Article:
An online hearing in Australian Federal Court is scheduled for 10:00 a.m. local time on Monday to rule on the Djokovic case. The world tennis number 1 is still in a detention center after being refused entry to the territory to participate in the Australian Open.
World tennis number 1 Novak Djokovic was preparing this Sunday to defend his chances of playing the Australian Open by arguing in court Monday that he was exempt from vaccination and could enter the country after contracting the Covid -19 in December. The online hearing in federal court is scheduled for 10 a.m. local time (11 p.m. GMT). Uncertainty reigns over the participation in the hearing of Novak Djokovic, still in his detention center.
Tested positive on December 16
No one except staff is allowed in or out of the facility, which is located in a former hotel, where 32 migrants are also held, trapped in Australia’s immigration system, some for years. A handful of protesters gathered on Sunday morning at the bottom of the detention center, where hundreds of supporters, anti-vaccination protesters and migrant rights activists had already gathered the day before in a festive atmosphere.
Serbian Prime Minister Ana Brnabic said over the weekend that Serbia fully supported the player and that she had had “constructive talks” with the Australian Foreign Minister. “We made sure he was given a gluten-free diet, exercise equipment, a laptop,” she told Serbian television Pink.
In an order made public this Sunday, Judge Anthony Kelly said the case would proceed as scheduled, denying a government request to adjourn until Wednesday. “The date of the first positive PCR test was recorded on December 16, 2021”, which would allow the world number 1 to be exempted from the vaccination imposed by Australia, said on Saturday the lawyers of the Serbian, 34, in a report. document filed with federal court.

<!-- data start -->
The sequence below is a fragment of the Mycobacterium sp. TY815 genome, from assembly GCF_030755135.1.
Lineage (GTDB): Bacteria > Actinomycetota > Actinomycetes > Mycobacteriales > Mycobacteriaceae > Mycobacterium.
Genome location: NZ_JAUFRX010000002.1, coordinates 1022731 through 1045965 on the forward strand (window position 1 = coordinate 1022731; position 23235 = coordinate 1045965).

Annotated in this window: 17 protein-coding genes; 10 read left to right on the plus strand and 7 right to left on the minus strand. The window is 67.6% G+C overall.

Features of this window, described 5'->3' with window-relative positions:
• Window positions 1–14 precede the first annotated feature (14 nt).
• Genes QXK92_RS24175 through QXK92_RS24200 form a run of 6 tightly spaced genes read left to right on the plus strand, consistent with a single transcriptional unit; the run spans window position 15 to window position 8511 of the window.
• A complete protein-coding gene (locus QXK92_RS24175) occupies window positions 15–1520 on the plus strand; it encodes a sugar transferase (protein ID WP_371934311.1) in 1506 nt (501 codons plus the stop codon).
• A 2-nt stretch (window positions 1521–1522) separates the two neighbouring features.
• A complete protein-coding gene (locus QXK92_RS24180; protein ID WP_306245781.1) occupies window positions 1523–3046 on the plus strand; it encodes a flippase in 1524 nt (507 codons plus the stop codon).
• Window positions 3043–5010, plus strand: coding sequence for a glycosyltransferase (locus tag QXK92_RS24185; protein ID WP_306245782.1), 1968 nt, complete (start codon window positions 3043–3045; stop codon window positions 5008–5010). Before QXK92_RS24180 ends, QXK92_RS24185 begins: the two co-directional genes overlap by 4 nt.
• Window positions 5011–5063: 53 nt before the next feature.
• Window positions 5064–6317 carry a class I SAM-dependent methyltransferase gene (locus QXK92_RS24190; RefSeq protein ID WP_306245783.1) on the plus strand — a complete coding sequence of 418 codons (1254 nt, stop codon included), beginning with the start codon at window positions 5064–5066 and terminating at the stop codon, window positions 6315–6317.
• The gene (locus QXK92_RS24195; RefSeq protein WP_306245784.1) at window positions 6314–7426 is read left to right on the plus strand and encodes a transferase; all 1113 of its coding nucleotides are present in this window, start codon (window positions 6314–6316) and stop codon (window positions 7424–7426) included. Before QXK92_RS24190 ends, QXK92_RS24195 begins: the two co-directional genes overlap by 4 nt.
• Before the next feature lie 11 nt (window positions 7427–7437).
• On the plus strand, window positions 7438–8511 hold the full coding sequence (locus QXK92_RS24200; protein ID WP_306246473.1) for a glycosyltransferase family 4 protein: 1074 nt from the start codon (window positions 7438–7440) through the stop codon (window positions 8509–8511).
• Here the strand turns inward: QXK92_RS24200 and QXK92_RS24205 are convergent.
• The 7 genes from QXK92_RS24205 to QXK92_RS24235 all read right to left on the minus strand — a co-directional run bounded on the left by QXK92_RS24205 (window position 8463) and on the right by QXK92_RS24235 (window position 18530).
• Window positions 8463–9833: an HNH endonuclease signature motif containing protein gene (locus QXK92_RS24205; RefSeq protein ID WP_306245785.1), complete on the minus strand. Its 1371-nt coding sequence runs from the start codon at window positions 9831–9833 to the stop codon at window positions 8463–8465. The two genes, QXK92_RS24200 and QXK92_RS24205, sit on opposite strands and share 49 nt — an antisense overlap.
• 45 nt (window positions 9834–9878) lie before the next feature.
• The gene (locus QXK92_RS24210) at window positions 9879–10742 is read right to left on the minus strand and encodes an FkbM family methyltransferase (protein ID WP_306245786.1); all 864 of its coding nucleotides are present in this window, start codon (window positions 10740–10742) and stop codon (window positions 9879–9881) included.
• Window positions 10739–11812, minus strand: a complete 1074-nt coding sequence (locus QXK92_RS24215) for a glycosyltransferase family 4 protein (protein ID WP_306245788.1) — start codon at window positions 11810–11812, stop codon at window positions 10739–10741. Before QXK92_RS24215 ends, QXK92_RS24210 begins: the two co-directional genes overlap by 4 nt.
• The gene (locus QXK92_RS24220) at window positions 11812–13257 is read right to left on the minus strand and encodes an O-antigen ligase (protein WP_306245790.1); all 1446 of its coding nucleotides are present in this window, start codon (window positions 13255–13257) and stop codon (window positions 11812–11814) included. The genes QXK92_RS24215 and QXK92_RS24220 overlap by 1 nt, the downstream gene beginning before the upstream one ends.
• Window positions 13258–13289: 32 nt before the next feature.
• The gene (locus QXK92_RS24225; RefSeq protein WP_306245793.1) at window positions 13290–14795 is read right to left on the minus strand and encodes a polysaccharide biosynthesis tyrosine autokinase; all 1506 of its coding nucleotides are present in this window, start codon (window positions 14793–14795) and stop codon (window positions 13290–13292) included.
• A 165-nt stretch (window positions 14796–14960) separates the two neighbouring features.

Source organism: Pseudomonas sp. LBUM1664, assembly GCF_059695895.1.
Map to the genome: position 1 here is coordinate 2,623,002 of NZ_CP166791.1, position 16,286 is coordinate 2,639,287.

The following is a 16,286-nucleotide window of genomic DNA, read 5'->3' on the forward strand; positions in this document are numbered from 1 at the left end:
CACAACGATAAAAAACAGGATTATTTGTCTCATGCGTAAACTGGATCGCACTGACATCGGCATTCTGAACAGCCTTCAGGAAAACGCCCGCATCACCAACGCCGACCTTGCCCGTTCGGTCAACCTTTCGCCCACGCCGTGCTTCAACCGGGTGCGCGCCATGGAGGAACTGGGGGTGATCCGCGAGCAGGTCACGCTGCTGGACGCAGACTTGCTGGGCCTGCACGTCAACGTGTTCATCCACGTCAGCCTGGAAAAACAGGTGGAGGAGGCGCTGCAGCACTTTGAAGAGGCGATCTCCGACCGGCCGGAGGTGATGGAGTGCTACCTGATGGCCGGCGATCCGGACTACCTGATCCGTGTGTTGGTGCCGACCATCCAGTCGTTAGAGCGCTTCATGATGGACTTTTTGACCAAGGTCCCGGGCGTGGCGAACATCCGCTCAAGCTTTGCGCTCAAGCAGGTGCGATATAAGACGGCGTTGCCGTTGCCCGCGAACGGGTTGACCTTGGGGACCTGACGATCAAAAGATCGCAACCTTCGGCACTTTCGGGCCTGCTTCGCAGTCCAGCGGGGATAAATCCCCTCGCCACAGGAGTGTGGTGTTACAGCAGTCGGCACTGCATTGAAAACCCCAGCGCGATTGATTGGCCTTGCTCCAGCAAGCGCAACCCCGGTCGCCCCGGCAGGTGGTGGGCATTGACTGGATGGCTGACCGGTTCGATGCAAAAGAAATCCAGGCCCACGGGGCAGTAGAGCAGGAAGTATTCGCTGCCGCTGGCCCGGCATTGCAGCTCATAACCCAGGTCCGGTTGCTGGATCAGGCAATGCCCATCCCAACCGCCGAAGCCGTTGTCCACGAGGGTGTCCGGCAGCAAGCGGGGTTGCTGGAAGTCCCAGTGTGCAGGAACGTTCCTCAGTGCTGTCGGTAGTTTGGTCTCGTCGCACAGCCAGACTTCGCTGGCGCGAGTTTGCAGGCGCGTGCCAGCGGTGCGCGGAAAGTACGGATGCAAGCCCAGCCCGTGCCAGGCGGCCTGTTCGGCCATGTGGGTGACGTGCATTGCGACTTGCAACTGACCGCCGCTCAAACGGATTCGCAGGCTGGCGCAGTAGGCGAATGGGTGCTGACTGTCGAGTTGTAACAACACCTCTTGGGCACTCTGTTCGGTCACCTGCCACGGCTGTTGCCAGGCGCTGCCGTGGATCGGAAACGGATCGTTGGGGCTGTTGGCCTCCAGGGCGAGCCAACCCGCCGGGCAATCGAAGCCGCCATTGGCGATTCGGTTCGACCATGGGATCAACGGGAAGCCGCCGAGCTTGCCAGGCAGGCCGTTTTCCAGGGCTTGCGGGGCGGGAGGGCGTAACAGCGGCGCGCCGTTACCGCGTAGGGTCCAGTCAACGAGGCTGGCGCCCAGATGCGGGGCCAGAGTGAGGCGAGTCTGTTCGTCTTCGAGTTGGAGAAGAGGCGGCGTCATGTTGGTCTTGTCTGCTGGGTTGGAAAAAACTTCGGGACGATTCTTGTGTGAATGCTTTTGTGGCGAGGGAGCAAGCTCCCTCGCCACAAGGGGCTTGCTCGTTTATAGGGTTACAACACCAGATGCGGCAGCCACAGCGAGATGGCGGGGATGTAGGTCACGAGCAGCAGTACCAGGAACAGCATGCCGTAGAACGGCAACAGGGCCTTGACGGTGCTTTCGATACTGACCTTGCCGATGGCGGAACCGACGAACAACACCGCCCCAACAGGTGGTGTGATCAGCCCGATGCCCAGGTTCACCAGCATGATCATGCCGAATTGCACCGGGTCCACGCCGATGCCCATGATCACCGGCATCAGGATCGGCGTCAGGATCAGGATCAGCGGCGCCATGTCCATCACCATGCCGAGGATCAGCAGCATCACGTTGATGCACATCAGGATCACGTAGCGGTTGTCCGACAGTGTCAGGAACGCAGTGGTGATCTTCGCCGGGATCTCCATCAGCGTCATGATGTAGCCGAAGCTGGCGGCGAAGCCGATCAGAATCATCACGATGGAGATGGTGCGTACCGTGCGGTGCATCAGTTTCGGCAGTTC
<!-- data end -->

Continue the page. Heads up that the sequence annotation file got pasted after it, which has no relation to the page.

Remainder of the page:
Djokovic, however, attended two public events in Belgrade, the day and the day after this positive test in December, according to various social media posts: a ceremony in honor of young Serbian players on December 17 – without a mask – and the presentation of a tribute stamp to his effigy the day before.
Entry into the territory refused
Tennis Australia granted him an exemption to participate in the tournament, after his request was approved by two independent medical panels, his lawyers said. But on his arrival in Australia, on the night of Wednesday to Thursday, the authorities had refused him entry, considering that his grounds for exemption did not meet the strict conditions for entry into the territory imposed against the Covid-19.
The Australian government insists that a recent infection with the Covid-19 virus only counts as an exemption for residents only, not for foreign nationals trying to enter the country. Foreigners are still banned from traveling to Australia, and those allowed to enter must be fully vaccinated or have a medical exemption. For Djokovic, time is running out, eight days before the Australian Open (January 17-30), which he won nine times and where he aims to afford a 21st Grand Slam tournament, which would place him in the summit of tennis history, ahead of its two historic rivals, Roger Federer and Rafael Nadal.
In a video that leaked to the local press on Saturday, the boss of the Australian Federation Craig Tiley, under fire from critics for his management of the file, defended the “incredible work” of his teams. The Federation has been accused of misleading players about vaccination obligations to enter the country. Australian Prime Minister Scott Morrison has defended the revocation of Djokovic’s visa. “The rules are the rules,” he said.
Selected as “Djoko” after also having her visa canceled, Czech player Renata Voracova, 38, a doubles specialist, left Australia on Saturday, a government source said. While much of Australia has tightened restrictions to fight a new wave linked to the Omicron variant, the state of Victoria, of which Melbourne is the capital, recorded 44,155 new cases on Sunday.